Derek Jeter did not want to be the savior but it’s fair to say Sunday he was the igniting force for an offense that had gone two weeks without a home run.
All it took was one pitch, as Jeter drove one the opposite way over the right-center field fence in the first inning of Sunday’s 6-5 win decided on Alfonso Soriano’s ninth-inning single.
"I'll do what I always have — try to help us win," Jeter said before the game. "My job is to get hits, get on base, score runs and help us win. We've been scuffling a little bit scoring runs so hopefully I can help in any way. But we need contributions from a lot of people, not just me.
Jeter’s first home run since Sept. 9, 2012 at Baltimore and first at home since Aug. 27, 2012 against Toronto came on his signature inside-out swing. He drove the ball into the first row of the seats behind the auxiliary scoreboard and adjacent to the Yankee bullpen.
“I just wanted to get a pitch to hit,” Jeter said. “Fortunately it was a fastball away.”
“He’s a movie,” manager Joe Girardi said. “That’s what he is. You think about his 3,000th hit, how he did that, and think about what he did today.”
“I played with him 2001 to 2003 and nothing’s changed,” Soriano said of Jeter’s dramatic return.
Jeter’s memorable home run also was the first by a right-handed hitter since June 25, a span of 28 games.
“We hadn’t hit a home run since the All-Star break; we hadn’t had a right-handed home run in a month,” Girardi said. “For him to come out and do that — that’s his first at-bat — he’s a movie.”
The Yankees fielded a lineup without a .300 hitter, but there was a different sense with Jeter’s second return, at least early on. Jeter, Soriano and Ichiro Suzuki were a combined 10-for-13 with two homers and five RBIs.
Jeter’s second return came after he suffered a strained right quadriceps trying to leg out an infield hit July 11 against Kansas City. The Yankees, specifically manager Joe Girardi, did his best to try to get Jeter to restrain his hard running on certain plays.
Jeter didn’t have to restrain himself in his first two at-bats. After the home run, he had a clean single just out of the reach of second baseman Kelly Johnson and then trotted home on Soriano’s first home run since re-joining the Yankees.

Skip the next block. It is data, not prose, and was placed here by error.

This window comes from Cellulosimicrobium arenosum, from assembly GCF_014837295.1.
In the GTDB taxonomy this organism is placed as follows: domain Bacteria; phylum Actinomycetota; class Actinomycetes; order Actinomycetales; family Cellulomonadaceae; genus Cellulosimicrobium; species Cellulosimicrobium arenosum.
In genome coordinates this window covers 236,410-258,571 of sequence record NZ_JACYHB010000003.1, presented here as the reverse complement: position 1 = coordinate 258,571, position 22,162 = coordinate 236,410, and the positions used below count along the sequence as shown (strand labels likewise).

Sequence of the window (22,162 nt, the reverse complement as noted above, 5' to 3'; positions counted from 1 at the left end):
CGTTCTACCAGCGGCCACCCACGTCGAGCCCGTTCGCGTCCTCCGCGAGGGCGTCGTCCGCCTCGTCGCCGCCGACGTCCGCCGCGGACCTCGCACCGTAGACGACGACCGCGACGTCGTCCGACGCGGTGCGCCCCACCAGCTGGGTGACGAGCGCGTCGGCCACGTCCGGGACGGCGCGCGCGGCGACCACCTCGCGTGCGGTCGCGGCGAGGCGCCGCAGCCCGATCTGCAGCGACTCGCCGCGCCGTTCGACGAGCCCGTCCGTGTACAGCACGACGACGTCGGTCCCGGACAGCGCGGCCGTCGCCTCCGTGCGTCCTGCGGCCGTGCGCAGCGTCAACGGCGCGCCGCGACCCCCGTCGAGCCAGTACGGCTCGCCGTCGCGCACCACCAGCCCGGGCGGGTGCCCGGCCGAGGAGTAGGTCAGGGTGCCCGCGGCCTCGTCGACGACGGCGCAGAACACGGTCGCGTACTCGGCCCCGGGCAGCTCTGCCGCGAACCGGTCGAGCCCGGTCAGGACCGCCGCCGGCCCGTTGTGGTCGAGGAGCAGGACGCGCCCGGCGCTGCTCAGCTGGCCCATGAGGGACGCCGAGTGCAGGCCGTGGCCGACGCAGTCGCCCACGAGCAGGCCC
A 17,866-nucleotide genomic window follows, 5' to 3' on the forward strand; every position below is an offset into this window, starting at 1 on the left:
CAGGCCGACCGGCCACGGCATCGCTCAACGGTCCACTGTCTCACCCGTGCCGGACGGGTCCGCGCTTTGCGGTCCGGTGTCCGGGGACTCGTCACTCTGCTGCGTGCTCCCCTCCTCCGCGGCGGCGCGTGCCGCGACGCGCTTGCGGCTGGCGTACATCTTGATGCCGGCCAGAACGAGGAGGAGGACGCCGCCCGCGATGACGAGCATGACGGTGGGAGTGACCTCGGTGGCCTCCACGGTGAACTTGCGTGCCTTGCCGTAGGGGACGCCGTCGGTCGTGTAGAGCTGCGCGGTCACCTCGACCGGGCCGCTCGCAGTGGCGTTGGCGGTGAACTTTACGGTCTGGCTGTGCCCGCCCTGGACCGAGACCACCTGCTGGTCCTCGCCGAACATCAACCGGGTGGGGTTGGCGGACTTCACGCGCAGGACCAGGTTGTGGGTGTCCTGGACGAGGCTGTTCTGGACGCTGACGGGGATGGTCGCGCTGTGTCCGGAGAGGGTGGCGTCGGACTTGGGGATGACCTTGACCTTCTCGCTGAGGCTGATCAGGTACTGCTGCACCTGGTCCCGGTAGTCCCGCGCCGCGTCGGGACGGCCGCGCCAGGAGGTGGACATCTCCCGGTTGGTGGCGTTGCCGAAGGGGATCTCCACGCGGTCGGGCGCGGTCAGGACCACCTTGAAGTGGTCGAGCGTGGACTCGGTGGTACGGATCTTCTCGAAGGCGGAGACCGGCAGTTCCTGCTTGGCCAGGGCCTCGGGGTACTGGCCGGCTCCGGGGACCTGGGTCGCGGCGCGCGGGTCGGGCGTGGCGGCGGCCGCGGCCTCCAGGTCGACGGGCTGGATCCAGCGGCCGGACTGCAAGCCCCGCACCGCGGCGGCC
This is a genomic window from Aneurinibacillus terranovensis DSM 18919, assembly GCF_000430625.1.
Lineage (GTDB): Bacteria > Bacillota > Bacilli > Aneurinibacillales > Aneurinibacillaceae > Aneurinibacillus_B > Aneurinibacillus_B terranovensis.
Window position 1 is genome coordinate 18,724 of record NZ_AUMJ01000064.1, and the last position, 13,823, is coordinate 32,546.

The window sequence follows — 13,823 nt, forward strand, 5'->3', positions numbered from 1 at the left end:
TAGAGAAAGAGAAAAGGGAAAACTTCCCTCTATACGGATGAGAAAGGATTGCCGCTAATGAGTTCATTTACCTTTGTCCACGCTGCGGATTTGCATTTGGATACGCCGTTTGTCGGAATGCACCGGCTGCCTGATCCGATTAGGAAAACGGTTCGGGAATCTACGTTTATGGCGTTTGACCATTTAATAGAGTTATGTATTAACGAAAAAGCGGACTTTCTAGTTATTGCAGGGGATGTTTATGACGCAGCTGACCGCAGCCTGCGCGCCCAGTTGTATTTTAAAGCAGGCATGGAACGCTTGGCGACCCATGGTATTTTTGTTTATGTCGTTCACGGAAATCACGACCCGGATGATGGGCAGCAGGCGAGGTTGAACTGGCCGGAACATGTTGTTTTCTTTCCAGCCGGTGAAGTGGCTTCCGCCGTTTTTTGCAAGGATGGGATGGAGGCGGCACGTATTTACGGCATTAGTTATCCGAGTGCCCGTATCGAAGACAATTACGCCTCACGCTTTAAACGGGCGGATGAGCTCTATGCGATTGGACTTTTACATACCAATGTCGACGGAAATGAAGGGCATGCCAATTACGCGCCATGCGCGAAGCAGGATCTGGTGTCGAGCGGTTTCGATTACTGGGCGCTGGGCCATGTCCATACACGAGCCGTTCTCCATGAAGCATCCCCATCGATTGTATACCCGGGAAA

In his third bat, Jeter restrained himself a bit since he hit a ground ball that was cleanly fielded by shortstop Yunel Escobar for the final out of the fourth. On his fourth at-bat, Jeter ran the same way on a ground ball that required Escobar to move a few steps.
The other difference in this return came defensively as Jeter started at shortstop as opposing to being the designated hitter the last time. He started there after doing fielding drills in Saturday’s simulated game in Staten Island and also because the Yankees play interleague games at Los Angeles and San Diego this week.
“It was fun,” Jeter said. “I’m tired. That wasn’t a quick game by any stretch of the imagination but it was fun. It was fun to be back. I haven’t played short in quite some time here. I worked hard to try and get back on the field. I’m happy we were able to win a game and it was uneventful.”
Jeter’s first opportunity defensively came on the final out of the fourth inning when he moved about three steps to his right to field James Loney’s ground ball. He easily jogged a few steps to the second base bag and completed the play.
His second chance was on the second out of the fifth when he covered second base and caught the throw from David Adams on a ground ball by Jose Lobaton.
The early excitement from Jeter’s home run eventually settled down as the Yankee offense, one day after getting two hits in a 97-pitch complete game shutout by Chris Archer, went quietly after Soriano’s home run until the ninth.
“I try to do whatever I can to help our team win,” Jeter said. “Even if I didn’t hit a home run, if we won this game, I’d feel the same. It feels good to contribute. The first of anything is difficult to get — the first hit, the first home run, the first RBI, the first game.
“It feels great to contribute but more importantly we won. I wouldn’t have felt great if we lost.”
Follow Yankees beat writer Larry Fleisher on Twitter @LarryFleisher.